As a result, the pricing model had grown overly complicated with hundreds of SKUs and seemingly a new model for each new segment. Being a fairly product-led organization, engineering would take initiative to build cool new features. But they were often priced individually, and it was challenging for customers to understand the value of such fragmented features.
The team was missing a robust product marketing layer to explain the value of the features to customers, as well as how to position and price them so sellers could sell them effectively. Without a dedicated pricing lead, anecdotal sales suggestions had created a confusing and overly complex pricing model.
The truth was that Company C was still trying to sell the whole platform to all customers without any levers to drive usage, upsell, or retention. The problem was twofold—price- sensitive SMBs needed more optionality to fit into their budget, and enterprise customers had more willingness to pay which went unrealized.
After identifying the pricing problems, the newly formed Product Marketing team undertook a robust examination of customer use cases and competitive analyses over the course of four months. They delivered a new pricing model that worked for SMBs and enterprise customers by creating multiple levers and a coordinated discount schedule.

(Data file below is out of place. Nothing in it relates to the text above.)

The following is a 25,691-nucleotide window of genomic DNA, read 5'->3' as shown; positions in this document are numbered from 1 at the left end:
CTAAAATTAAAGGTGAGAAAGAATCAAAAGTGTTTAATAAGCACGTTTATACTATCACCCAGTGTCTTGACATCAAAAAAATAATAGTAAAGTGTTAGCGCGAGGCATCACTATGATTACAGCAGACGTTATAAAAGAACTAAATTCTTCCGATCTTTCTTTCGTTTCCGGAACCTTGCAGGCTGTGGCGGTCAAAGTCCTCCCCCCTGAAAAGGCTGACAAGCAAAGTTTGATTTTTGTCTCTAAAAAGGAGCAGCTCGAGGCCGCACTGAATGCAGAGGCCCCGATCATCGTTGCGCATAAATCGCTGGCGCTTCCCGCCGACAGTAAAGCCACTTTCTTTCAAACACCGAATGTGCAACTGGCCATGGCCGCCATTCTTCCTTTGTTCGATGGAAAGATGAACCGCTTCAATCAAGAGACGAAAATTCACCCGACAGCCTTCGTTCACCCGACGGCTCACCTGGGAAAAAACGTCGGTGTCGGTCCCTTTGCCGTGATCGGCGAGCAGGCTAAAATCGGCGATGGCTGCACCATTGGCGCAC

They combined fragmented product SKUs into cohesive packages designed to serve customers’ needs. By bundling features in some areas of the product, and breaking apart huge feature sets in other parts of the product, the team was able to better align their product packages with the needs of distinct customer segments.
After the new pricing rollout, the team increased their cross-sell, upsell, and expansion opportunities drastically—leading to a spike in their net retention. Upfront sales also became easier and quicker with more logical packages and less confusion for sales to explain away. They also boosted their ACV with fewer individual SKUs.